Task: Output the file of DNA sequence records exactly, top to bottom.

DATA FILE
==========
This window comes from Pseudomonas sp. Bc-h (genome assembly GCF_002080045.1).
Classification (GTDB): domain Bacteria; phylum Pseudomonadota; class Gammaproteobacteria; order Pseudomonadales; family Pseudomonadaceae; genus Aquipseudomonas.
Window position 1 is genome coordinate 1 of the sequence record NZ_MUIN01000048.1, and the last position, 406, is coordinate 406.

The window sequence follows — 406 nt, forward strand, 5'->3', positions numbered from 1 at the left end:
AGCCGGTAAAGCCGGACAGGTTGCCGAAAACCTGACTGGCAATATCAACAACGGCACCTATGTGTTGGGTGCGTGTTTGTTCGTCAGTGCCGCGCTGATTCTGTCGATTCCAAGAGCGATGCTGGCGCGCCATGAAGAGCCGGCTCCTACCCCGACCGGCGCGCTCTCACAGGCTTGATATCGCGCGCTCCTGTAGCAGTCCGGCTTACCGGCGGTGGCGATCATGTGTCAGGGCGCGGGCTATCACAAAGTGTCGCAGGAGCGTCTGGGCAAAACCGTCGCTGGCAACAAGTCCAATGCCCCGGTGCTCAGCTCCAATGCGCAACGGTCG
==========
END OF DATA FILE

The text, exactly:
This window comes from Pseudomonas sp. Bc-h (genome assembly GCF_002080045.1).
Classification (GTDB): domain Bacteria; phylum Pseudomonadota; class Gammaproteobacteria; order Pseudomonadales; family Pseudomonadaceae; genus Aquipseudomonas.
Window position 1 is genome coordinate 1 of the sequence record NZ_MUIN01000048.1, and the last position, 406, is coordinate 406.

The window sequence follows — 406 nt, forward strand, 5'->3', positions numbered from 1 at the left end:
AGCCGGTAAAGCCGGACAGGTTGCCGAAAACCTGACTGGCAATATCAACAACGGCACCTATGTGTTGGGTGCGTGTTTGTTCGTCAGTGCCGCGCTGATTCTGTCGATTCCAAGAGCGATGCTGGCGCGCCATGAAGAGCCGGCTCCTACCCCGACCGGCGCGCTCTCACAGGCTTGATATCGCGCGCTCCTGTAGCAGTCCGGCTTACCGGCGGTGGCGATCATGTGTCAGGGCGCGGGCTATCACAAAGTGTCGCAGGAGCGTCTGGGCAAAACCGTCGCTGGCAACAAGTCCAATGCCCCGGTGCTCAGCTCCAATGCGCAACGGTCG